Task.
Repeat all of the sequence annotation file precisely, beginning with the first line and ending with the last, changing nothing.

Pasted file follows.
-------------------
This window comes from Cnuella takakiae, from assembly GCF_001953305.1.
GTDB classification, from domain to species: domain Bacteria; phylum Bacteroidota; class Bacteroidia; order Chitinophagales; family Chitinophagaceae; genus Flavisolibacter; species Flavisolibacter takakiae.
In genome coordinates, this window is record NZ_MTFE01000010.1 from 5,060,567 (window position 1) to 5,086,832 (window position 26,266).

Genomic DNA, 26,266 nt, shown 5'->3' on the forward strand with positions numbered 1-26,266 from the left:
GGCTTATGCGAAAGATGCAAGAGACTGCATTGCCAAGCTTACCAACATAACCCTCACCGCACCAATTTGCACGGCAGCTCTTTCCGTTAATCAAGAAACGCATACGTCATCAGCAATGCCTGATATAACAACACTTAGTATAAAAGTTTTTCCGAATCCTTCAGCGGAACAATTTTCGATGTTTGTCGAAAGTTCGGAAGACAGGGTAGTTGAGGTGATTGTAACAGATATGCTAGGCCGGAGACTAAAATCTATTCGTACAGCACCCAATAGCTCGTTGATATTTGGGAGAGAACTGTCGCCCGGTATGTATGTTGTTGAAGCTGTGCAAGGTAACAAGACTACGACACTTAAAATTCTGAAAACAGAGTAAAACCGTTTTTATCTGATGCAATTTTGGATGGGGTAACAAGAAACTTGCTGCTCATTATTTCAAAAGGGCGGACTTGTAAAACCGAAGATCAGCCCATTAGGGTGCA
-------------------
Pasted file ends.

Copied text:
This window comes from Cnuella takakiae, from assembly GCF_001953305.1.
GTDB classification, from domain to species: domain Bacteria; phylum Bacteroidota; class Bacteroidia; order Chitinophagales; family Chitinophagaceae; genus Flavisolibacter; species Flavisolibacter takakiae.
In genome coordinates, this window is record NZ_MTFE01000010.1 from 5,060,567 (window position 1) to 5,086,832 (window position 26,266).

Genomic DNA, 26,266 nt, shown 5'->3' on the forward strand with positions numbered 1-26,266 from the left:
GGCTTATGCGAAAGATGCAAGAGACTGCATTGCCAAGCTTACCAACATAACCCTCACCGCACCAATTTGCACGGCAGCTCTTTCCGTTAATCAAGAAACGCATACGTCATCAGCAATGCCTGATATAACAACACTTAGTATAAAAGTTTTTCCGAATCCTTCAGCGGAACAATTTTCGATGTTTGTCGAAAGTTCGGAAGACAGGGTAGTTGAGGTGATTGTAACAGATATGCTAGGCCGGAGACTAAAATCTATTCGTACAGCACCCAATAGCTCGTTGATATTTGGGAGAGAACTGTCGCCCGGTATGTATGTTGTTGAAGCTGTGCAAGGTAACAAGACTACGACACTTAAAATTCTGAAAACAGAGTAAAACCGTTTTTATCTGATGCAATTTTGGATGGGGTAACAAGAAACTTGCTGCTCATTATTTCAAAAGGGCGGACTTGTAAAACCGAAGATCAGCCCATTAGGGTGCA